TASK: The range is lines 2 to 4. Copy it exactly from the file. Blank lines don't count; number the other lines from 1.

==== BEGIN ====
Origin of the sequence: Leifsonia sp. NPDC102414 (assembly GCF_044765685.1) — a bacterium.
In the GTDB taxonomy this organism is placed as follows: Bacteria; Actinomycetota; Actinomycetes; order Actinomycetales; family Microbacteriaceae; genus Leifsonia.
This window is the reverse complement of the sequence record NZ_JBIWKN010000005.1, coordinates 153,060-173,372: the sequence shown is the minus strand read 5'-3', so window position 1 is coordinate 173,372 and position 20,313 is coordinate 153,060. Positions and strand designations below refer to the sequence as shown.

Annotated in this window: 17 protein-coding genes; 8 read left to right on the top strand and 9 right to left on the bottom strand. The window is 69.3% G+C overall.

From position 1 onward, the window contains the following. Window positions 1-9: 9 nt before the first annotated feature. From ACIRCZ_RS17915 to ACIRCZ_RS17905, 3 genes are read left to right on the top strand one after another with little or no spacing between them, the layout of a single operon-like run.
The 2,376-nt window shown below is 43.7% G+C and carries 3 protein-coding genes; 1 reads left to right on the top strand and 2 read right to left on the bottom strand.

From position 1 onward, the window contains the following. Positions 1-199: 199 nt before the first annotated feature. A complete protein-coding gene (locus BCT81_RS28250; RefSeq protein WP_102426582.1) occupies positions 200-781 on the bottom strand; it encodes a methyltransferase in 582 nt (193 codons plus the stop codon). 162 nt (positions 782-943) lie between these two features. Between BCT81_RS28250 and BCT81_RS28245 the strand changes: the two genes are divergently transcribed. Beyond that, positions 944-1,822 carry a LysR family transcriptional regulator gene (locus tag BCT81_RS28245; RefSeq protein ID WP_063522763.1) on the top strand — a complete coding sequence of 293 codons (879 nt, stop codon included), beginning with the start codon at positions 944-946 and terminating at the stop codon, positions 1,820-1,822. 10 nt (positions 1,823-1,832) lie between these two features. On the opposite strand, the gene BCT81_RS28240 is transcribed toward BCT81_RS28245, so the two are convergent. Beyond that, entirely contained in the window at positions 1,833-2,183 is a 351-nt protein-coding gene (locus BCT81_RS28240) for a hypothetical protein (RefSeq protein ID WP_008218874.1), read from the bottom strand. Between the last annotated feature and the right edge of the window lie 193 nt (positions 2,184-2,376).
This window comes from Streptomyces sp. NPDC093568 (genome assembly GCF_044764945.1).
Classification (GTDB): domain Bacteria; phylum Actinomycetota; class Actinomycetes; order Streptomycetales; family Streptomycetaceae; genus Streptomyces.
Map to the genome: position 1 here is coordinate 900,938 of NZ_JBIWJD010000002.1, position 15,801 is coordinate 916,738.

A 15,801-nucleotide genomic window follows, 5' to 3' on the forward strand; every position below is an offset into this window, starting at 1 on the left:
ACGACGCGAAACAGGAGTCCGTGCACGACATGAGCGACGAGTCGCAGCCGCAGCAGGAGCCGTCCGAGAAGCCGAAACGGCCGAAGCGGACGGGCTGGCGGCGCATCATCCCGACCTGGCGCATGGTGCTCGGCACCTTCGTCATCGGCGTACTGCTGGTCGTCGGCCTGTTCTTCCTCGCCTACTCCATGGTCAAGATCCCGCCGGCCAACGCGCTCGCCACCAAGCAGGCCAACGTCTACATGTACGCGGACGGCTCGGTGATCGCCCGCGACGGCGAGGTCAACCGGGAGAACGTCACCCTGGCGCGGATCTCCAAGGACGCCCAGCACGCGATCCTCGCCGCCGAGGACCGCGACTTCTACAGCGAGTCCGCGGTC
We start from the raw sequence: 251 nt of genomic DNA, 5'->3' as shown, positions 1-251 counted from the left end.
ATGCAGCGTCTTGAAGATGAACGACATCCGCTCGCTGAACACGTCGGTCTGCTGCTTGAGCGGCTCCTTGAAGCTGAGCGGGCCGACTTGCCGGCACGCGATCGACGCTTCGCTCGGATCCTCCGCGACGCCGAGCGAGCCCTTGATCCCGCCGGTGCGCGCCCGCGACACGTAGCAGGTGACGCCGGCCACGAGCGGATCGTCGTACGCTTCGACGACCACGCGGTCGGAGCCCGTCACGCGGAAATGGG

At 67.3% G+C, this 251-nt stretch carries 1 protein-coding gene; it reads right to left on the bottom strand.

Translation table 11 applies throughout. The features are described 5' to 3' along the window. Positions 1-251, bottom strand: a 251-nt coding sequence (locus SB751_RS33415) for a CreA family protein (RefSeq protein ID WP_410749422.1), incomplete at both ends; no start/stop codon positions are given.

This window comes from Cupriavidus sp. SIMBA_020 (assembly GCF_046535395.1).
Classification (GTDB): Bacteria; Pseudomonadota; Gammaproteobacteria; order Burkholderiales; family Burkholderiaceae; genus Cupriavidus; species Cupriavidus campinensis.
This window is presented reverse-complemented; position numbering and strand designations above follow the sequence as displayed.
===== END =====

In the GTDB taxonomy this organism is placed as follows: Bacteria; Actinomycetota; Actinomycetes; order Actinomycetales; family Microbacteriaceae; genus Leifsonia.
This window is the reverse complement of the sequence record NZ_JBIWKN010000005.1, coordinates 153,060-173,372: the sequence shown is the minus strand read 5'-3', so window position 1 is coordinate 173,372 and position 20,313 is coordinate 153,060. Positions and strand designations below refer to the sequence as shown.

Annotated in this window: 17 protein-coding genes; 8 read left to right on the top strand and 9 right to left on the bottom strand. The window is 69.3% G+C overall.